Editor’s note: This article appears in the special Thanksgiving football section published by the Citizen’s News the week of Nov. 29, 2013.
Tanner Kingsley dons his green No. 7 jersey, standing at the line of scrimmage on a bumpy field. It’s another day of practice at Woodland, and Kingsley is set to throw against the Hawks’ first-string defense.
Most of his top wide receivers play on the starting defense, too, so Kingsley has to make do with a pair of coaches running patterns. Woodland head coach Tim Shea stands aside from the action admires the awe-invoking sight.
It’s Tanner throwing to his older brothers, Shane and Cody.
“We always think, ‘What if?’” Shea says. “It’s just practice, but I think it solidifies their bond.”
Tanner, a senior, is the youngest of the three Kingsley brothers. Shane was an all-state wide receiver and Cody was the most accurate passer in program history before Tanner. Both have state championship rings, and both are on the current Hawks coaching staff.
But when the two are catching practice passers from their youngest brother, they can’t help but think what might have been.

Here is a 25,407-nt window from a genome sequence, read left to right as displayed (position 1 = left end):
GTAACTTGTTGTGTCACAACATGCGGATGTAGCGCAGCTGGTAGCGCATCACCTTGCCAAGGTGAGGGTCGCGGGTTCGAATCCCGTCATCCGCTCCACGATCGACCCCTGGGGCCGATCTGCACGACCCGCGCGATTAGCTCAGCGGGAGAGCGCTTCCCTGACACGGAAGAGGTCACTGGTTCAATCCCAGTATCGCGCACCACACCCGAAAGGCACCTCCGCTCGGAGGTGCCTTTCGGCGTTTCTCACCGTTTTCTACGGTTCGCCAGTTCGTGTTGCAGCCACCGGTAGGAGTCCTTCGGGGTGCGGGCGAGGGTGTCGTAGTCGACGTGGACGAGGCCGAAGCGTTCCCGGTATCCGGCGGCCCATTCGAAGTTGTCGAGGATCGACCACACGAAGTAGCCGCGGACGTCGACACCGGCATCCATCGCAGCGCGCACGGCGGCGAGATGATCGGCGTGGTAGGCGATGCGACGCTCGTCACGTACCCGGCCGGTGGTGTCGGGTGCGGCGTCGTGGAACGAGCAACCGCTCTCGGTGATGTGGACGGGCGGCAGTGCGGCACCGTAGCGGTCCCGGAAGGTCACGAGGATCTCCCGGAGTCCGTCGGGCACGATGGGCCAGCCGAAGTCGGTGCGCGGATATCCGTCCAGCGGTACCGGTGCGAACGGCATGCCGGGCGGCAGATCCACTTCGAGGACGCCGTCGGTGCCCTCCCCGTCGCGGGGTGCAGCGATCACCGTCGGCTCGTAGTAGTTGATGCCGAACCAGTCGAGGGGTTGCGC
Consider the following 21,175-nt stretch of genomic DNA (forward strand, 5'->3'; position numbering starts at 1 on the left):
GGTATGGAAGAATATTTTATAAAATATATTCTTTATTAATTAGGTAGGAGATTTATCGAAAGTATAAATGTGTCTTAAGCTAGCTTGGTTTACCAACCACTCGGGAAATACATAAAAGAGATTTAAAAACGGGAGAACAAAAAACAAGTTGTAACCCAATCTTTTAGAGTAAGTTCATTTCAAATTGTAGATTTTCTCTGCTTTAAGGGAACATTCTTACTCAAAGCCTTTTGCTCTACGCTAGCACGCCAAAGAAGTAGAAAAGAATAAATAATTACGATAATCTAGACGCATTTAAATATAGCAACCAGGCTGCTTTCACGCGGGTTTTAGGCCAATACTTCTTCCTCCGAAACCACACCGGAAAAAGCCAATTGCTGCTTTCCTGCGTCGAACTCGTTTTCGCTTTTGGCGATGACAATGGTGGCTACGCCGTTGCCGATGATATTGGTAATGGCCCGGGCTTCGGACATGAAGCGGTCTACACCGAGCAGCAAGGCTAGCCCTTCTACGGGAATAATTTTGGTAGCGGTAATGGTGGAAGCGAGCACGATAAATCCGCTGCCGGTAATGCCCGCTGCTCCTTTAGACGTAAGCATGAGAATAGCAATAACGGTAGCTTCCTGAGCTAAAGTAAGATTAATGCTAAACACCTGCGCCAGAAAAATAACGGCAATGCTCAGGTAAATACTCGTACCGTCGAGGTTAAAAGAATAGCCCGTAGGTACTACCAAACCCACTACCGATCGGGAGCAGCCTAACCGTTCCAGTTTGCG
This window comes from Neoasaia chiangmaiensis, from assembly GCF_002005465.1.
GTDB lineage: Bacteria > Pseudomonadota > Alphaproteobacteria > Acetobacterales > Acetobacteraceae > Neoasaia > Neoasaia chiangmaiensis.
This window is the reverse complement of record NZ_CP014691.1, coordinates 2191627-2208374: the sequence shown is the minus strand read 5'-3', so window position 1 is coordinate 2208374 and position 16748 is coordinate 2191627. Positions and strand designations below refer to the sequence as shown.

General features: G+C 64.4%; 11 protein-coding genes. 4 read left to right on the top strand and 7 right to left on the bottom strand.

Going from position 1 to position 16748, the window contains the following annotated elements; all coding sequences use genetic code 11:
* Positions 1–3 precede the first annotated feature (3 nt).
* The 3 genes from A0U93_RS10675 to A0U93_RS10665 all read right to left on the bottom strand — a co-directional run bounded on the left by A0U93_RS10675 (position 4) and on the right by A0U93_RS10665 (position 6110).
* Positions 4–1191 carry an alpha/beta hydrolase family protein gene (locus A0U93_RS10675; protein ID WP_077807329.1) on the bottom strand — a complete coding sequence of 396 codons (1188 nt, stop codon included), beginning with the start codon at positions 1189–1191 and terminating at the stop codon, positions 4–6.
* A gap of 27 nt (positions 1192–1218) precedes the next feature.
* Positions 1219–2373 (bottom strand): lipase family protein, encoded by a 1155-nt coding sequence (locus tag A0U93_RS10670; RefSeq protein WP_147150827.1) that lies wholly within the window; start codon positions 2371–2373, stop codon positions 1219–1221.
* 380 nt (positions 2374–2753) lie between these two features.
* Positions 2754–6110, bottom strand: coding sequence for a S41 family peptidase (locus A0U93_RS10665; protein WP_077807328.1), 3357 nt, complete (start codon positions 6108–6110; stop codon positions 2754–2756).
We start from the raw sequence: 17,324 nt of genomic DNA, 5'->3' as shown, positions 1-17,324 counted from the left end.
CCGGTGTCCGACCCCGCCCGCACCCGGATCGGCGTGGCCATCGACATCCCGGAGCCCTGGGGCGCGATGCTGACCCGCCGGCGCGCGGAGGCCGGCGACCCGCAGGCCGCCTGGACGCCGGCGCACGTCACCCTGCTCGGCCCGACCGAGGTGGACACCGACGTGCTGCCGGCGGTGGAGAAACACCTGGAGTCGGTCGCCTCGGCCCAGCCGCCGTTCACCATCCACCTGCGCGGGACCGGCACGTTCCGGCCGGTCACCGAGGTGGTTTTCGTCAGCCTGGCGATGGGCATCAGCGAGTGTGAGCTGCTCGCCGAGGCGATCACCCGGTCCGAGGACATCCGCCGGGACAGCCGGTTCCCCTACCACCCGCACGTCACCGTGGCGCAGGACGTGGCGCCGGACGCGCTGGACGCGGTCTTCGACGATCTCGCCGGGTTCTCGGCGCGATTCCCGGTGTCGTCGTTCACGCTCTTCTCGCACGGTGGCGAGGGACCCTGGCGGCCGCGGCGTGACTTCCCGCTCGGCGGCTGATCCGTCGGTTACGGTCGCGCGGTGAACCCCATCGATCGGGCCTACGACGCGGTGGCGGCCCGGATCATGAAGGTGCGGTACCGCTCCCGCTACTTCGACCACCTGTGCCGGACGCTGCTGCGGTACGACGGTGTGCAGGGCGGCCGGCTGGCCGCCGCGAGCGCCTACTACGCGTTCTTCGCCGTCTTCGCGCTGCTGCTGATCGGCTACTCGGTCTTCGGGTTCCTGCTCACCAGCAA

“I wish I could have had one of them two at quarterback,” Shane says. “I’d like to think I would have caught a few passes from No. 7 in my day.”
On second thought, it might be a good thing that Shane snagged throws from Jared Katchmar and Alex Dorosh instead of his brothers.
“There would have been games where we couldn’t have spoken because I didn’t get the ball enough,” Shane laughs.
Shane helped mold the Woodland football program into what it is today. He arrived at Woodland in 2002, just in time for the Hawks’ first varsity season under Chris Anderson. Soon enough, he went from a kid who figured he was going to end up at Seymour High to one who helped put Woodland on the state football map.
“My dad took me and Cody to every big game in the Valley since we were old enough to go,” Shane says. “Ever since I was a little kid, I dreamed of playing in those big games. There’s no way to say that Woodland would ever have this much success.”
Woodland arrived just in time for the Kingsleys, who played in Seymour Pop Warner. They were friends with many future Wildcats and went to many games at DeBarber Field with their dad, Mike.
“We envisioned going to Seymour our whole lives, but then Woodland was built,” says Cody, who joined the program in 2004. “We decided we had to make our own paths here.”
The first game Tanner remembers was the Naugatuck Valley League football championship game in 2004, when Woodland earned a dramatic, 27-22 win over Seymour before an estimated 5,000 fans.
“I remember the whole game,” Tanner says. “I stood on the hill and watched the whole thing, and it was probably the best game I’ve ever watched.”